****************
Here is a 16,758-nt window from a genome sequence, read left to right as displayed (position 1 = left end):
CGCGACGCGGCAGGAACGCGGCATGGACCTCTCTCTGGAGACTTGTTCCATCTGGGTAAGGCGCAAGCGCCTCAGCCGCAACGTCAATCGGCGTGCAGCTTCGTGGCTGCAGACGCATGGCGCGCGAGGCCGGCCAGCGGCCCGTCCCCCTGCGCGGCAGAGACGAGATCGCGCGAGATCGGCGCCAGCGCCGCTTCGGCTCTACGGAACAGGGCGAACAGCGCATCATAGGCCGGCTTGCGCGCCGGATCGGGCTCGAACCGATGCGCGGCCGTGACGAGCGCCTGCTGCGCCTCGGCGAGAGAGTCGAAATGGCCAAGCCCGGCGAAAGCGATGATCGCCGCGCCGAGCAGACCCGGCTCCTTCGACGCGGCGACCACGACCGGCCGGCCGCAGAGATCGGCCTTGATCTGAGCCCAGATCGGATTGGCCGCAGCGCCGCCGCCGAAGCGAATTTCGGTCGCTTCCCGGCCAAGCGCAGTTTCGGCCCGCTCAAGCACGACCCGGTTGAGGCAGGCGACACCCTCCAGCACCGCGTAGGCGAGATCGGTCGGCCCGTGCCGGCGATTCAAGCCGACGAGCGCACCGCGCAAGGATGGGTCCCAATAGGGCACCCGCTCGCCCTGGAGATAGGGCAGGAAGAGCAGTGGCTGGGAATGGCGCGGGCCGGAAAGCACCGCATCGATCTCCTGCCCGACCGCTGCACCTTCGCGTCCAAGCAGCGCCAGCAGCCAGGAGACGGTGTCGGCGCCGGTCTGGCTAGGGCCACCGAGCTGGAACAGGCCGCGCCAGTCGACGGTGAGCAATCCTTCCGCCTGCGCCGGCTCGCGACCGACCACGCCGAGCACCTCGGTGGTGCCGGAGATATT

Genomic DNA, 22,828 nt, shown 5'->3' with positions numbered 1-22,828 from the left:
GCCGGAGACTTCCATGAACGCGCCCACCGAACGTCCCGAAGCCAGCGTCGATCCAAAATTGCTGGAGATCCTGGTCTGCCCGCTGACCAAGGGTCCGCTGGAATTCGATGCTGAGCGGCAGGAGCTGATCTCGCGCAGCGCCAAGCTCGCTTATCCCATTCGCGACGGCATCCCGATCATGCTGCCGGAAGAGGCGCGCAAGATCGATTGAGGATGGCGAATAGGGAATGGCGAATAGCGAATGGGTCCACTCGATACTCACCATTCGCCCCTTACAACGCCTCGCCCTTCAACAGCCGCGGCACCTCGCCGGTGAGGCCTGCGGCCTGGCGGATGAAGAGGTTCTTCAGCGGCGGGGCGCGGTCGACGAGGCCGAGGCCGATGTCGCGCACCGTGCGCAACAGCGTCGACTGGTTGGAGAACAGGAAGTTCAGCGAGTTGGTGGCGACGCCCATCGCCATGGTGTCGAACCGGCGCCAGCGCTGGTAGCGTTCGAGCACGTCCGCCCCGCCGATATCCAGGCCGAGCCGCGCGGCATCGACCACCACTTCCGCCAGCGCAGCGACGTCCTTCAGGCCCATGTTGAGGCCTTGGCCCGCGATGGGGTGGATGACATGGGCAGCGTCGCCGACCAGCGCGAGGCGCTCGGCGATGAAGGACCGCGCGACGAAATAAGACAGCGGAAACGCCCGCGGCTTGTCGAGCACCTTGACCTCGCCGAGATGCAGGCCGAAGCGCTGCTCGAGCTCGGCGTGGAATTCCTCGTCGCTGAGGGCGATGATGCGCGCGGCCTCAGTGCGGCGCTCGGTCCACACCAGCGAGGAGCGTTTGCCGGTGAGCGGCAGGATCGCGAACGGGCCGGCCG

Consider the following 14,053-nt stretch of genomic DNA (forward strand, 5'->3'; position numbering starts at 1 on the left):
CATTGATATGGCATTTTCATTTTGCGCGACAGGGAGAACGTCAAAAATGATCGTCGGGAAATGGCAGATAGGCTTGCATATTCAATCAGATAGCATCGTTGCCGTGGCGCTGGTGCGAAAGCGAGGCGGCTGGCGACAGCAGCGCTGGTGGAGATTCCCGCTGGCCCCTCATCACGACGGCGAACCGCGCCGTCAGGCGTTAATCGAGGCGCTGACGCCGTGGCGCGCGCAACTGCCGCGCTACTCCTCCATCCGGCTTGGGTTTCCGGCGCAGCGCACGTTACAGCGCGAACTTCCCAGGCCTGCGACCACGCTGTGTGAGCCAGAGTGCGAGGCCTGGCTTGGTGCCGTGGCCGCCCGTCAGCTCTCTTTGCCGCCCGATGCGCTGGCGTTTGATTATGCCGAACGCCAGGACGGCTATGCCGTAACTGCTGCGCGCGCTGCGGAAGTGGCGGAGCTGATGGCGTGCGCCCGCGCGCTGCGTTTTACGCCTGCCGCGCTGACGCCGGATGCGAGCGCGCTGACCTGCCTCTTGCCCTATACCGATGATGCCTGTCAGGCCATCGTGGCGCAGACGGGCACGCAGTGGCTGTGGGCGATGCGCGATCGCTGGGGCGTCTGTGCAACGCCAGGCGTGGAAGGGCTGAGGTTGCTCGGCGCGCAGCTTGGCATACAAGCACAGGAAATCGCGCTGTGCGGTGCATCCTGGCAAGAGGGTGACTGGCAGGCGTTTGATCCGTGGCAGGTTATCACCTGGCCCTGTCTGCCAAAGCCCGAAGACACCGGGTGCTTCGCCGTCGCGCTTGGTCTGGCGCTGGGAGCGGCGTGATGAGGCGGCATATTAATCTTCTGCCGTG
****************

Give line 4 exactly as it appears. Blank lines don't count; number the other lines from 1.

GCCGGAGACTTCCATGAACGCGCCCACCGAACGTCCCGAAGCCAGCGTCGATCCAAAATTGCTGGAGATCCTGGTCTGCCCGCTGACCAAGGGTCCGCTGGAATTCGATGCTGAGCGGCAGGAGCTGATCTCGCGCAGCGCCAAGCTCGCTTATCCCATTCGCGACGGCATCCCGATCATGCTGCCGGAAGAGGCGCGCAAGATCGATTGAGGATGGCGAATAGGGAATGGCGAATAGCGAATGGGTCCACTCGATACTCACCATTCGCCCCTTACAACGCCTCGCCCTTCAACAGCCGCGGCACCTCGCCGGTGAGGCCTGCGGCCTGGCGGATGAAGAGGTTCTTCAGCGGCGGGGCGCGGTCGACGAGGCCGAGGCCGATGTCGCGCACCGTGCGCAACAGCGTCGACTGGTTGGAGAACAGGAAGTTCAGCGAGTTGGTGGCGACGCCCATCGCCATGGTGTCGAACCGGCGCCAGCGCTGGTAGCGTTCGAGCACGTCCGCCCCGCCGATATCCAGGCCGAGCCGCGCGGCATCGACCACCACTTCCGCCAGCGCAGCGACGTCCTTCAGGCCCATGTTGAGGCCTTGGCCCGCGATGGGGTGGATGACATGGGCAGCGTCGCCGACCAGCGCGAGGCGCTCGGCGATGAAGGACCGCGCGACGAAATAAGACAGCGGAAACGCCCGCGGCTTGTCGAGCACCTTGACCTCGCCGAGATGCAGGCCGAAGCGCTGCTCGAGCTCGGCGTGGAATTCCTCGTCGCTGAGGGCGATGATGCGCGCGGCCTCAGTGCGGCGCTCGGTCCACACCAGCGAGGAGCGTTTGCCGGTGAGCGGCAGGATCGCGAACGGGCCGGCCG